Was repeated around the New Year, they called it the Second Wave
Those purists - branded as epidemiologists, were ignored as naysayers
And now those darned ambulance sirens are topping the charts this September

The early lessons learned in those streets in Wuhan and Lombardy
Were repeated last April in the streets of New York City
I daresay the current situation in my home in Austin, Texas is not so dire
But it is only a fool who does not worry when his neighbour's house is on fire

Long experience shows that humanity gets accustomed to anything
Survival is the imperative, the mind is accomodating
I hold on to the thought that the system still functions and is not woebegone
Beyond a point, the ambulance drivers will simply not bother turning the sirens on

the novel coronavirus SARS-CoV-2

Soundtrack for the Note


Timing is everything
Observers are worried

This note is part of a series: In a covidious time

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Writing log: September 5, 2021

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24 days ago
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This traveler hews to the joy of small things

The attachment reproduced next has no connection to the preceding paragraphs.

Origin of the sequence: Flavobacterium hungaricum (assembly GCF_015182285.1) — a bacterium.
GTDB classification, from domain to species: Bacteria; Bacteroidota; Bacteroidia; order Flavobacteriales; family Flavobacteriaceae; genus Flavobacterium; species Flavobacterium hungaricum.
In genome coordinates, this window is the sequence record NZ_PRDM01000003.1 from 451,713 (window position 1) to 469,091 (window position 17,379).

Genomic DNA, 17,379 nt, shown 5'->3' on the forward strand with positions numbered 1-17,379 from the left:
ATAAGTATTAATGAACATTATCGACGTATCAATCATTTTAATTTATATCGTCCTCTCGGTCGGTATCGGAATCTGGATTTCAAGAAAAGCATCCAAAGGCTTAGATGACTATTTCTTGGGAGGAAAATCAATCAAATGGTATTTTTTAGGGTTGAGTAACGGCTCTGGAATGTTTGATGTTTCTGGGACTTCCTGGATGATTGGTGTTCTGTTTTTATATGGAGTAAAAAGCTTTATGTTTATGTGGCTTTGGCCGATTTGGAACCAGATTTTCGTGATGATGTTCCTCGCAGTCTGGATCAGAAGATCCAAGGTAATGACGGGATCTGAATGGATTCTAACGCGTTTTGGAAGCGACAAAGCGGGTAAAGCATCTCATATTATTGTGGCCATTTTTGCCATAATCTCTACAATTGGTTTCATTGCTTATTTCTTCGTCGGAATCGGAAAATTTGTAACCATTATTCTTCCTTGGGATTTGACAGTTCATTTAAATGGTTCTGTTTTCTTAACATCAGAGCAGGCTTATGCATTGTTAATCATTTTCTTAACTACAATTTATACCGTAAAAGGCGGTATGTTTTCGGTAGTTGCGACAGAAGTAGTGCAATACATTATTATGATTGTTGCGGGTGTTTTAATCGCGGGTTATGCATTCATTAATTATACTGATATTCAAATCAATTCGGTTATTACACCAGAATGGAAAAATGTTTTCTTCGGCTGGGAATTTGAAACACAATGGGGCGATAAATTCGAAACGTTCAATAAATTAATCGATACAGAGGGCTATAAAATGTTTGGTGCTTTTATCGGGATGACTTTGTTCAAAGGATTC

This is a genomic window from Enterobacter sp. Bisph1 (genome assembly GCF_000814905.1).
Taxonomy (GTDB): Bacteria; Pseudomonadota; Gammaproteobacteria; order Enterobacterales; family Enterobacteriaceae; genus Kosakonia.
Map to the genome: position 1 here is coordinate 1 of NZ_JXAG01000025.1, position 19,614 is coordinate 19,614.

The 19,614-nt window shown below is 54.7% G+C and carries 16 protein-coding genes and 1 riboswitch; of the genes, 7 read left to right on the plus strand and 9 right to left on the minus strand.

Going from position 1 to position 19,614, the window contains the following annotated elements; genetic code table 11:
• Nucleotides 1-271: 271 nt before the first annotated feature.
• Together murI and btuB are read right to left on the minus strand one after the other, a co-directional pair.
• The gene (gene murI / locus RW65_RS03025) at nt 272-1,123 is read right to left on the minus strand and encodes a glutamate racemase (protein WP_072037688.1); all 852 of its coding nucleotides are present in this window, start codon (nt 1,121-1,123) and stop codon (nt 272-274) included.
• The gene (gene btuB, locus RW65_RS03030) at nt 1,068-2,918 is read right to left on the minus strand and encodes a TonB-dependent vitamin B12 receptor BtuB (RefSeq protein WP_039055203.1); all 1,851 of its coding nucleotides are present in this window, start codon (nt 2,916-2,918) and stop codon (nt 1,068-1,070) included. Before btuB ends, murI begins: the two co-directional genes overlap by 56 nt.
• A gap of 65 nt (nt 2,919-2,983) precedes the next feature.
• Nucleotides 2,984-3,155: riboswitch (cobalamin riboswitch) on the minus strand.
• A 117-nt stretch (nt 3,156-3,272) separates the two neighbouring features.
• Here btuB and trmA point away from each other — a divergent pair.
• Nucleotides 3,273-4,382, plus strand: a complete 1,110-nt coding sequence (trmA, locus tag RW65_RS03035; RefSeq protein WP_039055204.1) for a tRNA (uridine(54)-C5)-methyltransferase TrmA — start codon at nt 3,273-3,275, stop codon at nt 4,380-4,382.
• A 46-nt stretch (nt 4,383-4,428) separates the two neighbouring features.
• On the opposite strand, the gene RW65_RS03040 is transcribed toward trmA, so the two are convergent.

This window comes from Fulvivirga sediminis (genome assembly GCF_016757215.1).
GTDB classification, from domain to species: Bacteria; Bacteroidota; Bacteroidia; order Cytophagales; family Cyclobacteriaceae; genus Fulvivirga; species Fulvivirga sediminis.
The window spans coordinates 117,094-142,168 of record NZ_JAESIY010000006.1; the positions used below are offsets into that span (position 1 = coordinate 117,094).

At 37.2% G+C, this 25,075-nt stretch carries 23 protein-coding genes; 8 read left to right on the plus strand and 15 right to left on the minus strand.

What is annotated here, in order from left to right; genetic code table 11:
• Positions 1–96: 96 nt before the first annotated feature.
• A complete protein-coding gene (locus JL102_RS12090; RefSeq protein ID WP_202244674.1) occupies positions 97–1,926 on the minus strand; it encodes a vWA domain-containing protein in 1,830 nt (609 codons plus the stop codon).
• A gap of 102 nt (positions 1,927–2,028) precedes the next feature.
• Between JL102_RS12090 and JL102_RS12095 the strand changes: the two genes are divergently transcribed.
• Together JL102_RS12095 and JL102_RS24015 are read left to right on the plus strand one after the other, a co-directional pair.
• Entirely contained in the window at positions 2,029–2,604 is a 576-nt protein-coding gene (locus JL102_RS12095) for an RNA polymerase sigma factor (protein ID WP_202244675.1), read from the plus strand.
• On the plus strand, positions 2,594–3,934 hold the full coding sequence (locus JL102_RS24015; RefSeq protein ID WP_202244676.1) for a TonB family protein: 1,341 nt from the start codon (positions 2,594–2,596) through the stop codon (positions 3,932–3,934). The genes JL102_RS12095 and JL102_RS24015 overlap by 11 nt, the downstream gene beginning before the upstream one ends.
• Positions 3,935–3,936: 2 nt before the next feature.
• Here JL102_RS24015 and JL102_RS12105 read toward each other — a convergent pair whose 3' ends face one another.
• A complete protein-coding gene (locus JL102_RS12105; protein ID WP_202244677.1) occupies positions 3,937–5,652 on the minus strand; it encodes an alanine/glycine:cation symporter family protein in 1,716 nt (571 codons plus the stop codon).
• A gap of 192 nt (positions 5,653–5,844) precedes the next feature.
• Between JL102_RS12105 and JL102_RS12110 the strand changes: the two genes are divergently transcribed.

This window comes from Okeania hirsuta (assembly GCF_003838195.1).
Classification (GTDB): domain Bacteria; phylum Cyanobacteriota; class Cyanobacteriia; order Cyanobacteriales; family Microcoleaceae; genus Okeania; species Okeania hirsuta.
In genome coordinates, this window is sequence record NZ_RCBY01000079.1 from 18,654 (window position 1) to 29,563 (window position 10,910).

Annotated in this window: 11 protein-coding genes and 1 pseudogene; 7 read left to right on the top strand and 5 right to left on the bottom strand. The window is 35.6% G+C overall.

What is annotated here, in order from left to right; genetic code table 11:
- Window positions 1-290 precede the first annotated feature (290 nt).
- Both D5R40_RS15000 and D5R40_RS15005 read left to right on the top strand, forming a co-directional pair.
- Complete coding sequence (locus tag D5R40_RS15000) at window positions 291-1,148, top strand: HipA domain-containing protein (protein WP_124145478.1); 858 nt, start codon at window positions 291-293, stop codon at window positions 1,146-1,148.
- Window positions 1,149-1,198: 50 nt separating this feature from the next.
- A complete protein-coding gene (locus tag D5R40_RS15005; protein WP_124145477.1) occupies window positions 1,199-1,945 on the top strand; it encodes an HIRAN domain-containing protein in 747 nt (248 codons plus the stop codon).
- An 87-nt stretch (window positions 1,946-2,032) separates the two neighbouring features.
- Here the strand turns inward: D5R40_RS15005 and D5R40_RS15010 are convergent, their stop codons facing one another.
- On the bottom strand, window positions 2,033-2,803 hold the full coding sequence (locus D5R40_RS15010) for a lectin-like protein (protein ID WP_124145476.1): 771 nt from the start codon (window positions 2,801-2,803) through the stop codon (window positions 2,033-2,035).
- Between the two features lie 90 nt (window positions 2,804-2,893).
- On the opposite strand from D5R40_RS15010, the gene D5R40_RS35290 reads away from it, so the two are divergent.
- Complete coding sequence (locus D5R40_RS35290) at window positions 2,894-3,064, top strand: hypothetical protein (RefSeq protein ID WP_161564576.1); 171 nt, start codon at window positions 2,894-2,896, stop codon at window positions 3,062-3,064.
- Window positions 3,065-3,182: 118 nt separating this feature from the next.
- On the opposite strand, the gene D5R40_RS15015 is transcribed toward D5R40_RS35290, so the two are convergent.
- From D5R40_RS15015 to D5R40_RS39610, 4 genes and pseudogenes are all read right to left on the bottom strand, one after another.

The comfort suites of everyday routines
The invention of tradition and sundry rituals
I'm one who delights in whimsy and the ephemeral

This is a reaction to our fraught and fractured modernity
And the reversals of fortune that come with the territory
In the torrid zone, where the wages are paid in blood and sin
Hard won experience teaches that protection comes from within

For violence, in all its forms, can be disarmed by laughter
As to oppression, the absurd will surely be its master
Contra greed and the arbitrary, I seek out levity
Wounds can always be salved by an aphorism's brevity

The forms are many, for even when the situation is dire
There is no end to the uses of irony and deft satire
What remains then, is facing down injustice and despair
When all else fails sadly, our only weapon is the stare

village huts by K. Baka

Soundtrack for this note


Timing is everything
Observers are worried

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Writing log: March 21, 2021

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26 days ago